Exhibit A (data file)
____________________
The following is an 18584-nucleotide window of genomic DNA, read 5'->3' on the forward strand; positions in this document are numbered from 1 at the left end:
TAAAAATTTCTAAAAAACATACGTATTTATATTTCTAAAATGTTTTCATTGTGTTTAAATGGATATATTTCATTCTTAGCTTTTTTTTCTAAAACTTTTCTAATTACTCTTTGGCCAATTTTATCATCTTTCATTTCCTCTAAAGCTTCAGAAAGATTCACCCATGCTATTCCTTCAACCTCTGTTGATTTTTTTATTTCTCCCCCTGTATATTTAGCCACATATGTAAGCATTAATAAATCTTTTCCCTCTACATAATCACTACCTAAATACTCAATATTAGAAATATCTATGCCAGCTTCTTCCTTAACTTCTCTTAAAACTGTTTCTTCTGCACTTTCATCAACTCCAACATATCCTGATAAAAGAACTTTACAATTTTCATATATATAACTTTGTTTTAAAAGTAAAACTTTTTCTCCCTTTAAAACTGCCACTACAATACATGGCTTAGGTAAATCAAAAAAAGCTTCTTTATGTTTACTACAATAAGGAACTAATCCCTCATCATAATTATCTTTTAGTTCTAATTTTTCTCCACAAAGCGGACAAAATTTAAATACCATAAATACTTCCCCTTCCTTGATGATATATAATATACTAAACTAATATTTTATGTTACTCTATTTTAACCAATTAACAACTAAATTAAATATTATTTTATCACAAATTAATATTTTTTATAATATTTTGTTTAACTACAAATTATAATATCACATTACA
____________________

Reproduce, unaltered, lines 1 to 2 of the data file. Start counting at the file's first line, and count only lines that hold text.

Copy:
The following is an 18584-nucleotide window of genomic DNA, read 5'->3' on the forward strand; positions in this document are numbered from 1 at the left end:
TAAAAATTTCTAAAAAACATACGTATTTATATTTCTAAAATGTTTTCATTGTGTTTAAATGGATATATTTCATTCTTAGCTTTTTTTTCTAAAACTTTTCTAATTACTCTTTGGCCAATTTTATCATCTTTCATTTCCTCTAAAGCTTCAGAAAGATTCACCCATGCTATTCCTTCAACCTCTGTTGATTTTTTTATTTCTCCCCCTGTATATTTAGCCACATATGTAAGCATTAATAAATCTTTTCCCTCTACATAATCACTACCTAAATACTCAATATTAGAAATATCTATGCCAGCTTCTTCCTTAACTTCTCTTAAAACTGTTTCTTCTGCACTTTCATCAACTCCAACATATCCTGATAAAAGAACTTTACAATTTTCATATATATAACTTTGTTTTAAAAGTAAAACTTTTTCTCCCTTTAAAACTGCCACTACAATACATGGCTTAGGTAAATCAAAAAAAGCTTCTTTATGTTTACTACAATAAGGAACTAATCCCTCATCATAATTATCTTTTAGTTCTAATTTTTCTCCACAAAGCGGACAAAATTTAAATACCATAAATACTTCCCCTTCCTTGATGATATATAATATACTAAACTAATATTTTATGTTACTCTATTTTAACCAATTAACAACTAAATTAAATATTATTTTATCACAAATTAATATTTTTTATAATATTTTGTTTAACTACAAATTATAATATCACATTACA